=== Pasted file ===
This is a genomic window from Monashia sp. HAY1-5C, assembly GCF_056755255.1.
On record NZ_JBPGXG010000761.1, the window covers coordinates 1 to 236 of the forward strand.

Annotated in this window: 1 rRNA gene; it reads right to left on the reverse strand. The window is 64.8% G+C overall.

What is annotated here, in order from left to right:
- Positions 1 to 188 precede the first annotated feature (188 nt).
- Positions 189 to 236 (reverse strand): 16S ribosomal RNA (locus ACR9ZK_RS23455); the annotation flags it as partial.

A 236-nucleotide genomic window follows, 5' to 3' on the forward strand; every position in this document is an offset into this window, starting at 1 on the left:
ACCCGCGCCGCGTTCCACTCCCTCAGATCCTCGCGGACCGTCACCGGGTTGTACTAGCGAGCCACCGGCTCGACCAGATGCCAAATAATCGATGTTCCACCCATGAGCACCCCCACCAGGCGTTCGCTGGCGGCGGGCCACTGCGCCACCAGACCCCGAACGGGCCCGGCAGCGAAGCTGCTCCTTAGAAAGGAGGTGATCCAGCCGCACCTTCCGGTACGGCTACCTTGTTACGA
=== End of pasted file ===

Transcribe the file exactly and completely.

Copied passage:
This is a genomic window from Monashia sp. HAY1-5C, assembly GCF_056755255.1.
On record NZ_JBPGXG010000761.1, the window covers coordinates 1 to 236 of the forward strand.

Annotated in this window: 1 rRNA gene; it reads right to left on the reverse strand. The window is 64.8% G+C overall.

What is annotated here, in order from left to right:
- Positions 1 to 188 precede the first annotated feature (188 nt).
- Positions 189 to 236 (reverse strand): 16S ribosomal RNA (locus ACR9ZK_RS23455); the annotation flags it as partial.

A 236-nucleotide genomic window follows, 5' to 3' on the forward strand; every position in this document is an offset into this window, starting at 1 on the left:
ACCCGCGCCGCGTTCCACTCCCTCAGATCCTCGCGGACCGTCACCGGGTTGTACTAGCGAGCCACCGGCTCGACCAGATGCCAAATAATCGATGTTCCACCCATGAGCACCCCCACCAGGCGTTCGCTGGCGGCGGGCCACTGCGCCACCAGACCCCGAACGGGCCCGGCAGCGAAGCTGCTCCTTAGAAAGGAGGTGATCCAGCCGCACCTTCCGGTACGGCTACCTTGTTACGA